The Lachine Canal stretches from the Old Port of Montreal to Lake Saint-Louis. Between 1825 and the opening of the St. Lawrence Seaway in 1959, it was the preferred route for ships travelling up and down the St Laurence river which wanted to avoid the Lachine Rapids.
Today the canal is a big recreational strip stretching from Lachine to Old Montreal.
View across from old Agmont building.
View of city from Lachine Canal near Atwater has been blocked in many places by new condominiums and apartments.
View across from La Quai des Eclusiers, one of the ugliest projects on the Canal.
Detail from turning bridge.
Jeff Dekzty cruises by on his home made battery powered cycle that runs on a cell phone batttery and solar panels!
Old chimney of a twine factory that once operated at this site
In 1670, François de Salignac Fénelon, the superior of the Sulpician Seminary, proposed the digging of a canal
between Montréal and Lachine. This initial project did not materialize. François Dollier de Casson, the superior's
successor, reintroduced the idea in 1680, affirming that such a canal would provide water for the mills in Montréal
and facilitate shipping towards the "up-country". Work started in 1689. The unusually rocky soil slowed construction.
An attack on Lachine by the Iroquois, however, put an end to the project. The work continued in 1700
under the direction of Gédéon de Catalogue who had to abandon it due to lack of funds on the death of Dollier
It was not until the arrival of the British that the Canal would become a reality. The
Lachine Canal became a necessity for the Montréal merchants who sought to make their city one of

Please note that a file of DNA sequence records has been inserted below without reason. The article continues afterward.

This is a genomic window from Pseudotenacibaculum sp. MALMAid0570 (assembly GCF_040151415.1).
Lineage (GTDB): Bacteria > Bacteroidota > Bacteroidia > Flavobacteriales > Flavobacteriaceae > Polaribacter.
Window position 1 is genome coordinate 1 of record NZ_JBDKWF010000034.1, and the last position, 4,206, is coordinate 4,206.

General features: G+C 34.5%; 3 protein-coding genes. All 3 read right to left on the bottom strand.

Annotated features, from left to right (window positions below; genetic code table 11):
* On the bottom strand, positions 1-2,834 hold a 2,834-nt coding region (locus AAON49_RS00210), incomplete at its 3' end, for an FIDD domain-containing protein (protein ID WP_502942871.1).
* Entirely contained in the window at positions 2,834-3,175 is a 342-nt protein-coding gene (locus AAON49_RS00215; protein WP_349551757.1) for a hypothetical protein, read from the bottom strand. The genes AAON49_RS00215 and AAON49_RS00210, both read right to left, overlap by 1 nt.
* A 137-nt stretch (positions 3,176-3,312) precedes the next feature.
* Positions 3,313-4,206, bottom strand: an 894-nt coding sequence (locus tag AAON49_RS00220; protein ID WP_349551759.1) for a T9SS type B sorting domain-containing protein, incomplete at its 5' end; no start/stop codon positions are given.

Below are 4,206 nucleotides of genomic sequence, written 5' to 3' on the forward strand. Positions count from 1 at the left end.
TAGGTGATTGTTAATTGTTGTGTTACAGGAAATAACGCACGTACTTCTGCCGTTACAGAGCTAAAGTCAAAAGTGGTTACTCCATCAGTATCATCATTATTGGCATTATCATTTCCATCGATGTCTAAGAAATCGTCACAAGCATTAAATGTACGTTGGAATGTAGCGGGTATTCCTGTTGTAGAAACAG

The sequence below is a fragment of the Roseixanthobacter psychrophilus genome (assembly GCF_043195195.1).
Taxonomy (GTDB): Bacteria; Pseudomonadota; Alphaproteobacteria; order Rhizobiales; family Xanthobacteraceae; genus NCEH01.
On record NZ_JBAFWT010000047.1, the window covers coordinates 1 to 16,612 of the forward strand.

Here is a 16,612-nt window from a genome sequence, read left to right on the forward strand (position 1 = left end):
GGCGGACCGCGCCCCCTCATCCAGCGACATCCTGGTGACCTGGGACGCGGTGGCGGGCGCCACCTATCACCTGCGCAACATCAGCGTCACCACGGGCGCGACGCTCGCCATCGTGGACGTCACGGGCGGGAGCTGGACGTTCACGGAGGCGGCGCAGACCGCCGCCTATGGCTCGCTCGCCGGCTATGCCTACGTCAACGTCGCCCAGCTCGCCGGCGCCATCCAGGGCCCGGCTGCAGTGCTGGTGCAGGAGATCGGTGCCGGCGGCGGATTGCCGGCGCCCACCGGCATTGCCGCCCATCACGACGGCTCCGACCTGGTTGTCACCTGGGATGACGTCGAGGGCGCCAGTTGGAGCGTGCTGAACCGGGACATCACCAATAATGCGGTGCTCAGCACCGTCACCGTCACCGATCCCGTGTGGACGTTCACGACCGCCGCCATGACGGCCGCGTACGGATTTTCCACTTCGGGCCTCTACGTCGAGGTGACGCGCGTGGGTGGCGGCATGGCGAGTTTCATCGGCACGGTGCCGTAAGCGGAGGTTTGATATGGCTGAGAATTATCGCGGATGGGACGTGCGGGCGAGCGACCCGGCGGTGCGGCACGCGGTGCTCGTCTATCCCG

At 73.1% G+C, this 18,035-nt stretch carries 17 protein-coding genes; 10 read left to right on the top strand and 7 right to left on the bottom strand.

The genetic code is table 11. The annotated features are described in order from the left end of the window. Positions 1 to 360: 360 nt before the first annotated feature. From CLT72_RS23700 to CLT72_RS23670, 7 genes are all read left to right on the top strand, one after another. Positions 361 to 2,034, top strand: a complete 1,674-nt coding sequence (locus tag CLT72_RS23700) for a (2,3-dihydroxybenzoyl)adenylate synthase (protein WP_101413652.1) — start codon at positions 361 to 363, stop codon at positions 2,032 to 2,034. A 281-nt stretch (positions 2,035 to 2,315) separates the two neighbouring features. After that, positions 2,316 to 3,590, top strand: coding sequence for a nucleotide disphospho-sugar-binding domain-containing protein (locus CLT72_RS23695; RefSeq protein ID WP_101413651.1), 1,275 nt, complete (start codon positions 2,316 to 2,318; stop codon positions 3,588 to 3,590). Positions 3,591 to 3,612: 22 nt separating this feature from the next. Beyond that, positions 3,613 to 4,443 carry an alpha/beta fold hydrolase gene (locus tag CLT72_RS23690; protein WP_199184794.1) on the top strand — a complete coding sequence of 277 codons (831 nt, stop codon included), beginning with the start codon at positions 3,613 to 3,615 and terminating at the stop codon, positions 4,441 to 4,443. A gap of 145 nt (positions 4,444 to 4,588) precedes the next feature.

the main hubs of North American trade. Work began in 1821 and was not completed until 1925.
The canal included seven locks, with a depth of 1.5 meters. Thirteen bridges spanned the canal.
The first canal enabled the passage of small flat-bottomed sailboats. With the increase in shipping and in tonnage, it had to be enlarged twice the work was carried out from 1843 to 1848 and from 1873 to 1884.
It was this period of construction and modification of the Lachine Canal had a
dramatic effect on the city of Montreal. The canal not only increased shipping, making
Montreal one of the largest ports in North America, but also attracted industrialists
who were interested in locating along the canal. The canal and the later completion
of the Grand Trunk Railway line in 1871, provided the opportunity for city authorities
to actively encourage warehouse and factory construction. The banks of the canal made
prime locations for factories in need of water—either to provide power to drive their
machines and for use in their production process. The government rented industrial
lots along the canal and allowed factories to take a certain quantity of water
directly from the canal through regulated intakes. The first industries to
locate along the canal were flour mills, nail manufacturers, foundries and
sawmills and by 1850 the canal was the site of the heaviest concentration of industry
in Canada; employing a population of workers estimated to be around two thousand in 1856
In its heyday, just before the great crisis in 1929, nearly 15 000 ships used the canal
annually. However, 30 years later, it would be replaced by the St. Lawrence Seaway.
Falling into disuse and partially filled in beginning in the 1960s, it was closed to
shipping in November 1970.
Managed by Parks Canada since 1978, the Lachine Canal is widely known for its exceptional,
multi-purpose path, which has enabled millions of users to explore an unusual landscape
filled with history. However, the canal is primarily a national historic site whose objective
is to bear witness to the importance of shipping, canalization and industrialization in the
history of the country's development.
Since 1997, a mega revitalization project has been undertaken with the purpose of breathing new
life into this site. The various levels of government, community organizations and
private businesses will inject several tens of millions of dollars. These funds will notably
be devoted to the presentation of the site's history and to the canal's restoration. The
canal will reopen to pleasure boating in 2002.
adapted from Lachine Canal National Historic Site of Canada
There are no more Otters in Otter Lake. As a matter of fact, there is no more Otter Lake!
Former site of Otter Lake, now a playground and residential neighborhood.